Ahead of her presentation at the Content Marketing Summit in New York on December 11 & 12, we spoke to Kejal Macdonald, Vice President, Marketing at THINX.
Kejal has won two eating competitions (watermelon and grilled cheese) and in between meals she's helping revolutionize the world of feminine hygiene at THINX while shattering antiquated, patriarchal taboos.
After spending 10 years in ad agencies, working with clients like Anheuser-Busch, Harley-Davidson, Toyota, TOMS, Equinox and the New York Times, Kejal is using her feminist wiles to launch THINX's newest brand, Icon: pee-proof underwear for the 1 in 3 women who accidentally pee a little. It happens, and it's totally NBD.
Kejal studied Advertising at Purdue University, and has a Masters in Branding from SVA.
With GDPR coming into force next year, do you think that content marketing is now a necessity for outreach?
I think content marketing has always been a necessity for outreach. I'm no expert on all the implications of GDPR, but I actually think it's a good thing. As someone who runs a data-driven e-commerce business, I firmly believe companies should be respecting personal data and privacy, and acquiring customers on the merit of their own value, communication, and creativity.
Data is a tremendous asset to a company, but it has to be earned. A company should have to attract customers by being valuable, likeable and ethical.
There's been a bit of a power shift from the old guard of big business marketing, and now individual customers are in the driver's seat. I think that's how it should be and will be a test to see what brands survive. So yes, content marketing is one of the best ways for companies to earn and win the affection of potential customers, and have fun doing it.
How has the perception of content marketing changed in the past 5 years?
Over the past 5 years content marketing has proven itself to be an essential part of brand communication, and not just some fluffy immeasurable nice-to-have.
Content helps humanize a brand, and enables much more of a back-and-forth relationship between companies and customers. That's essential for all stages of the funnel from prospecting to retention and loyalty.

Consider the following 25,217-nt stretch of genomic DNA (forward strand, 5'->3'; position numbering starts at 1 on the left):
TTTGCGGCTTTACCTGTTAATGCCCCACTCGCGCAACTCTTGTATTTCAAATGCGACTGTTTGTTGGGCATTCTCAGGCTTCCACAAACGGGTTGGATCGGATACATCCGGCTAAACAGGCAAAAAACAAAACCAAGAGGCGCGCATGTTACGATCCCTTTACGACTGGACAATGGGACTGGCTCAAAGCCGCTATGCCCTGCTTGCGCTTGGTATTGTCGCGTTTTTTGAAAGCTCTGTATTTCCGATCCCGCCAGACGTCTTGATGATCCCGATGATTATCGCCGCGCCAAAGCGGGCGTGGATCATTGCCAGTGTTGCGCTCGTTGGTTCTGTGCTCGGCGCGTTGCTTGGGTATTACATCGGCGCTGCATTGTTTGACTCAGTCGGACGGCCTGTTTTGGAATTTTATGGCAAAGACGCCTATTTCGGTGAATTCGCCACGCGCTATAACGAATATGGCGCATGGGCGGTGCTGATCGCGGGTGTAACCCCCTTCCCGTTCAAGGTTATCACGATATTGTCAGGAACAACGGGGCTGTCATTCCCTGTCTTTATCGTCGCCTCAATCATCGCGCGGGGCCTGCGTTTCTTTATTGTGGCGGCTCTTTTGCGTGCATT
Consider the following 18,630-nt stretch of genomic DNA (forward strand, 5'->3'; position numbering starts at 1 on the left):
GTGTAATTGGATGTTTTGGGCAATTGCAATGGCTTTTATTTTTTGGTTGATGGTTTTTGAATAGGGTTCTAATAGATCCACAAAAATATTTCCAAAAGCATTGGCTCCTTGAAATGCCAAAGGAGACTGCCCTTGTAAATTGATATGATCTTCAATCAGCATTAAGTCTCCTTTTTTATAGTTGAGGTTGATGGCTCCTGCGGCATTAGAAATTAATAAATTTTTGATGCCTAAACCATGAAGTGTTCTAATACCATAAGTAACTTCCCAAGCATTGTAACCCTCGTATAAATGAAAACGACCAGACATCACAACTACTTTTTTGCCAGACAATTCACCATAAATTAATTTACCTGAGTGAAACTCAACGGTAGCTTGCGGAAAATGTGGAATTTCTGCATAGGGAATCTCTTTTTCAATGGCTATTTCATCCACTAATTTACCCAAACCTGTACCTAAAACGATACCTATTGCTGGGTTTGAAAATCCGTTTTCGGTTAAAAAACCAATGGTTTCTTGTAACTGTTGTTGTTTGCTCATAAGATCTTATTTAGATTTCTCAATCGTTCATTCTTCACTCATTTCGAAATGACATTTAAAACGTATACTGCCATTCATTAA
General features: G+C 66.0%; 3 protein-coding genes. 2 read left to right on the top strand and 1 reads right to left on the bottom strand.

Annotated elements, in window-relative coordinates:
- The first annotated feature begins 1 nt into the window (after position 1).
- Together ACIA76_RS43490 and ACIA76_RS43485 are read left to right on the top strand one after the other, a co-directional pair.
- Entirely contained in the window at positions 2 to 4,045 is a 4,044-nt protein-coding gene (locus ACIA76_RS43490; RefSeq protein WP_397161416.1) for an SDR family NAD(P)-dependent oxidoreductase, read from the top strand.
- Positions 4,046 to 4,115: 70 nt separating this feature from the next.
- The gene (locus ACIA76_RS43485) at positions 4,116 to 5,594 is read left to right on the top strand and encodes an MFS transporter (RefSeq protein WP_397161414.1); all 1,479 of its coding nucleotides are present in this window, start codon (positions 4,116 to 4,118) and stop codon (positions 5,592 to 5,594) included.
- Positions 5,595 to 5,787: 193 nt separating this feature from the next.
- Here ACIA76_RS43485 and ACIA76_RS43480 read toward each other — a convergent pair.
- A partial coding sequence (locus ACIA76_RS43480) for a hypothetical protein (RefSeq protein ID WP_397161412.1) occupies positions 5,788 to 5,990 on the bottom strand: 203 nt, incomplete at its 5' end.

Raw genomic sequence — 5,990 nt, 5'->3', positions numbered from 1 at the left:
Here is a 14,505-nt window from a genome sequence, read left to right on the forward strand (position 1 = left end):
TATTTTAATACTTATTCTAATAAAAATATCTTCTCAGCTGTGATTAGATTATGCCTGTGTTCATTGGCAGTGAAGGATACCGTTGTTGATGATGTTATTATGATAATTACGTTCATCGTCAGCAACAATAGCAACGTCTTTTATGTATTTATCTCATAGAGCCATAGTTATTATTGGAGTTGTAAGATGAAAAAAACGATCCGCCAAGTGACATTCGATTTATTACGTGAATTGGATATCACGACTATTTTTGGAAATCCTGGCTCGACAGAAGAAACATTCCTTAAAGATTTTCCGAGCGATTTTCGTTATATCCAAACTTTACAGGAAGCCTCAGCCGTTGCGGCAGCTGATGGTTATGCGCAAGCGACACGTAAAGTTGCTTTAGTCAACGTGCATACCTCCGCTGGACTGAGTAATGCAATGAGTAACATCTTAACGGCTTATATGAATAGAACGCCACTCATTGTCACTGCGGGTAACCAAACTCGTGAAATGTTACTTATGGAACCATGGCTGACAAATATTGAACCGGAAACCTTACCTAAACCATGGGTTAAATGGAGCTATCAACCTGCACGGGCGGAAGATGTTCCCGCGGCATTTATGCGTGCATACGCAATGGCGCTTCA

Content marketing has become ubiquitous in the past 5 years, but people also demand a higher quality because there's so much out there. When done well (and it always should be), content provides value to viewers (either information or entertainment), and the best content is welcomed into people's lives, not forced upon them.
Companies can now calculate the direct value content brings to their brands, and in my experience the ROI is tremendous. So now we know it's important, and the challenge becomes how to do it well.
With the amount of content around today, what do companies need to do to stand out?
Have a point of view. Provide value. Pay attention to what's resonating. Do more of that.
It's important to be consistent, but stay flexible and learn by doing. The best feedback loop and idea garden is the feedback, questions and insights you hear from your customers.
What is the single biggest mistake that companies make when implementing a content marketing strategy?
Navel-gazing. Make sure what you're creating adds value to your customers and viewers lives. Don't just talk to yourselves or try to tout how great you are. Consider your customer first and make sure everything you do serves them.
What can the audience expect to take away from your presentation in New York?
My presentation is one big metaphor for how to approach content creation as if you were dating your customers. It's a fool-proof test for creating content that wins their hearts. There will be plenty of puns and zero jargon. Also, I'll definitely say "vagina" at least once.
You can hear Kejal's presentation at the Content Marketing Summit in New York on December 11 & 12.